Welcome to MyBinding How To videos. Today we answer the question how to use a thermal binding machine. There are different brands that produce different thermal binding machines, like UniBind, or MyBinding, ProBind. This how to video will bind a hard bound book using the UniBind system as an example. Most of the thermal binding system companies will produce pre-made covers with adhesive built right into the spine. It could be hardcover, it could be softcover. The point is the adhesive is already built in, so it's so simple to bind books, photobooks, or projects. You simply gather your materials together, slide them into the bind of the book. Give it a few good jogs to make sure things are nice and even and deep into the spine. There are no power or start and stop switches on the UniBind system. Simply place the book in, it begins. A couple of thermal binding systems require that you push a button to start. However, most systems you just place it right into the slot and the heater heats the adhesive. A system of lights and/or signals will let you know the machine is working and when your project is finished. As with all thermal binding systems, you need to allow your project to cool completely in the cooling rack. Commonly, it's a good idea to tap your book after heating to make sure that all the pages are down into the adhesive just before cooling. It's as simple as that on how to use a thermal binding machine. For more articles, how to's, demos, and reviews on all things binding, check out MyBinding.com.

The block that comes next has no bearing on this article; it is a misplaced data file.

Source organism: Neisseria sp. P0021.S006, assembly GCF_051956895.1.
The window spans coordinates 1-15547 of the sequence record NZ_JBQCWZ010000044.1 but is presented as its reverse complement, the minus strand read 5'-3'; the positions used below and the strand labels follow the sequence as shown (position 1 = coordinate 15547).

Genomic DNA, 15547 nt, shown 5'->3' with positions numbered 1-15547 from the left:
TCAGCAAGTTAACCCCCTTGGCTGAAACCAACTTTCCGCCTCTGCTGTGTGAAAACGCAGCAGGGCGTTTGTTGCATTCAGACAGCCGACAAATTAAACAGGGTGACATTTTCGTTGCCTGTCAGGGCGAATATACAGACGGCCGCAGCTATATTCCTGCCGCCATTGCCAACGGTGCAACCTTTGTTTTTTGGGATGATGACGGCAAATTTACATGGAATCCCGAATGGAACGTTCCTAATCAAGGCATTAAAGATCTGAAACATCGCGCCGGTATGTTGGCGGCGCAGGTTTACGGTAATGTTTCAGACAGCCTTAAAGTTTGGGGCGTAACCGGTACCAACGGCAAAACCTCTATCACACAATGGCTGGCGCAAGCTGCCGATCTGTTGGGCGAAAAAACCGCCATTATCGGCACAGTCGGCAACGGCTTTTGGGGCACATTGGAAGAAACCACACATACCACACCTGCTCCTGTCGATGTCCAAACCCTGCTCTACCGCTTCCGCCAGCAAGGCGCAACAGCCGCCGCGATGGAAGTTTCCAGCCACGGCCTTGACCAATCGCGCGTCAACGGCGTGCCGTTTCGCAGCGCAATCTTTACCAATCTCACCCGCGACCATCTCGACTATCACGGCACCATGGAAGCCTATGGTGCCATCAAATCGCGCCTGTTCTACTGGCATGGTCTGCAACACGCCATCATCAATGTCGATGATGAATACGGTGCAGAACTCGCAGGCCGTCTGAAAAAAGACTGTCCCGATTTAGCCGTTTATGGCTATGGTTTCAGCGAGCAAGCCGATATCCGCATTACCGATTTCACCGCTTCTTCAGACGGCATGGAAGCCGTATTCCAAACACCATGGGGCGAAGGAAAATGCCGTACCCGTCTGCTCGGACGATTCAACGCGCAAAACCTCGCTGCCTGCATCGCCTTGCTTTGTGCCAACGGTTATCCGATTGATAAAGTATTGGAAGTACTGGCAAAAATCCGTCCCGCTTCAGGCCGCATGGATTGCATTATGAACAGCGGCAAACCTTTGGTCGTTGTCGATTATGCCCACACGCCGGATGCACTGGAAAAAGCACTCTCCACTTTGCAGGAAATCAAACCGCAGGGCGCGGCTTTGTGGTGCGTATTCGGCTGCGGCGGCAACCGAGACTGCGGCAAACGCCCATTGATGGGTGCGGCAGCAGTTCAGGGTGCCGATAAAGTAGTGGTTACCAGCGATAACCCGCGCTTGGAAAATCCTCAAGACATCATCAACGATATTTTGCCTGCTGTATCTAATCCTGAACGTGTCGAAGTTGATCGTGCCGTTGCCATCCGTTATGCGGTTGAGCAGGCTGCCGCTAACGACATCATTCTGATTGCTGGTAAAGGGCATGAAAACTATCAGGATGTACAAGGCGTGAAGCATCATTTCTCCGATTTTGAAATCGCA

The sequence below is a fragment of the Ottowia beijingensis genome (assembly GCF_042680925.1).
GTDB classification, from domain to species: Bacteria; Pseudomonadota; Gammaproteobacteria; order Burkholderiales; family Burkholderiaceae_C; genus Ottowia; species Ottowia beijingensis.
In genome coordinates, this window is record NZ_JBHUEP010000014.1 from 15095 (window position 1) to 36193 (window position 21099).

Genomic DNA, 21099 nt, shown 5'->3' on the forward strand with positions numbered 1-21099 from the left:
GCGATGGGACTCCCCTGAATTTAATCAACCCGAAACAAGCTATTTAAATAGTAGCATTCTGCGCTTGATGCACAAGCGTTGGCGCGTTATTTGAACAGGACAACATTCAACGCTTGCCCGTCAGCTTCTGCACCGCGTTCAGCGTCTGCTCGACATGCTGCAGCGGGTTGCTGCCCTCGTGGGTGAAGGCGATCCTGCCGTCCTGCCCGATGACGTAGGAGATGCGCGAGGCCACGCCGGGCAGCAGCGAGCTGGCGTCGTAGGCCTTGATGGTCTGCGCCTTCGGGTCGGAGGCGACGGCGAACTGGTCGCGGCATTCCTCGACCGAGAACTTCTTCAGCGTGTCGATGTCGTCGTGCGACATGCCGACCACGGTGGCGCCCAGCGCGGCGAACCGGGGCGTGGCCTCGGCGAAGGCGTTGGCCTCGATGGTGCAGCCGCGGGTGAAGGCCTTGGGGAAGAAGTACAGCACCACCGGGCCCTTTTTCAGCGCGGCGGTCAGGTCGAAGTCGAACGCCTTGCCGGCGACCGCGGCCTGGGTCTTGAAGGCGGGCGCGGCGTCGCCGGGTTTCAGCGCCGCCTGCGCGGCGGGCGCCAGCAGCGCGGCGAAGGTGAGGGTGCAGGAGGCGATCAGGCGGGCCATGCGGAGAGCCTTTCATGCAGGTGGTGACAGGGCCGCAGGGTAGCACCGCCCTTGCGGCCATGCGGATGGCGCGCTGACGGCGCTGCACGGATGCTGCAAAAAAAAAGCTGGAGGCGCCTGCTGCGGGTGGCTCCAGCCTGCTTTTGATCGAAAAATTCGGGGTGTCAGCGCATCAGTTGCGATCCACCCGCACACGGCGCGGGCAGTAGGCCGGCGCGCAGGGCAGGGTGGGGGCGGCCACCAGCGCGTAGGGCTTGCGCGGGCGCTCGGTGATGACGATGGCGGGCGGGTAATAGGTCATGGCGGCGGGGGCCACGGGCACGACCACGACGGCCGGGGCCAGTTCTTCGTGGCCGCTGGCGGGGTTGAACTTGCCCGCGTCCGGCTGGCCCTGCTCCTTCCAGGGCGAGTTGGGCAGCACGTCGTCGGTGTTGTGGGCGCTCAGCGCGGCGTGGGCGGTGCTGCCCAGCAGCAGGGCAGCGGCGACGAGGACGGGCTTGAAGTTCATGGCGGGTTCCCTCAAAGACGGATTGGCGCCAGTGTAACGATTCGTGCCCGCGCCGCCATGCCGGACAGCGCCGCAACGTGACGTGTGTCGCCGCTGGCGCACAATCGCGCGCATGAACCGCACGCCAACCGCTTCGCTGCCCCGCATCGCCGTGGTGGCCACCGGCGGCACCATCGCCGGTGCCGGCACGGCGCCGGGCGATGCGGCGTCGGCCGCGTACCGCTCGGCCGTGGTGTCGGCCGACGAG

< Over the years, a number of customers have asked me whether they can use twin loop wire with their plastic comb binding machine. These customers often don’t want to have to buy a brand new machine but like the look and feel of twin loop wire binding. However, the answer to their question isn’t as simple as it seems. You see, they actually do make twin loop wire that is designed to work with the plastic comb binding hole pattern. With that said, if you want to use these wires you are going to need a way to close the wires. What is Spiral-O Wire?Let me explain a little bit more…There is a product that we carry called Spiral-O Wire. This wire has 19 loops and is designed to work with the hole pattern from a plastic comb binding machine. Spiral-O Wire is sometimes called Wire Combs or Ibico Wire and was originally designed for use with some of the older Ibico binding machines. A number of the older Ibico plastic comb binding machines also included a twin loop wire closer on the front of them to allow users to use both plastic combs and wire. This 19 loop wire was designed for this purpose.What Equipment is Needed? As the Ibico brand has been phased out by GBC and all of the older Ibico plastic binding machines have been replaced with new models, they no longer have the twin loop wire closer on the front of them. This presents a problem in trying to use these spiral-o wires since you can’t use the wires without a way to close them.One of the only options left is to purchase a Twin Loop wire closer. However, since twin loop wire closers are not incredibly cheap this option usually only appeals to users who have larger electric plastic comb binding machines. Otherwise, it is often advisable to simply buy a low end 3:1 pitch twin loop wire binding machine (the supplies are cheaper). This being said, if you have one of the older Ibico binding machines that has a wire closer included you are in luck. The Spiral-O binding supplies that we carry will work perfectly with your machine and you will be able to use both plastic combs and wire depending on your needs. These Spiral-O binding supplies are available in Black, Silver, White, Blue and Red and in sizes up to 1″ in diameter.If you aren’t sure what type of wire binding supplies that you need to work with your machine simply give us a call. Our trained sales representatives will be glad to help you find the correct supplies for use with your machine.(Read More)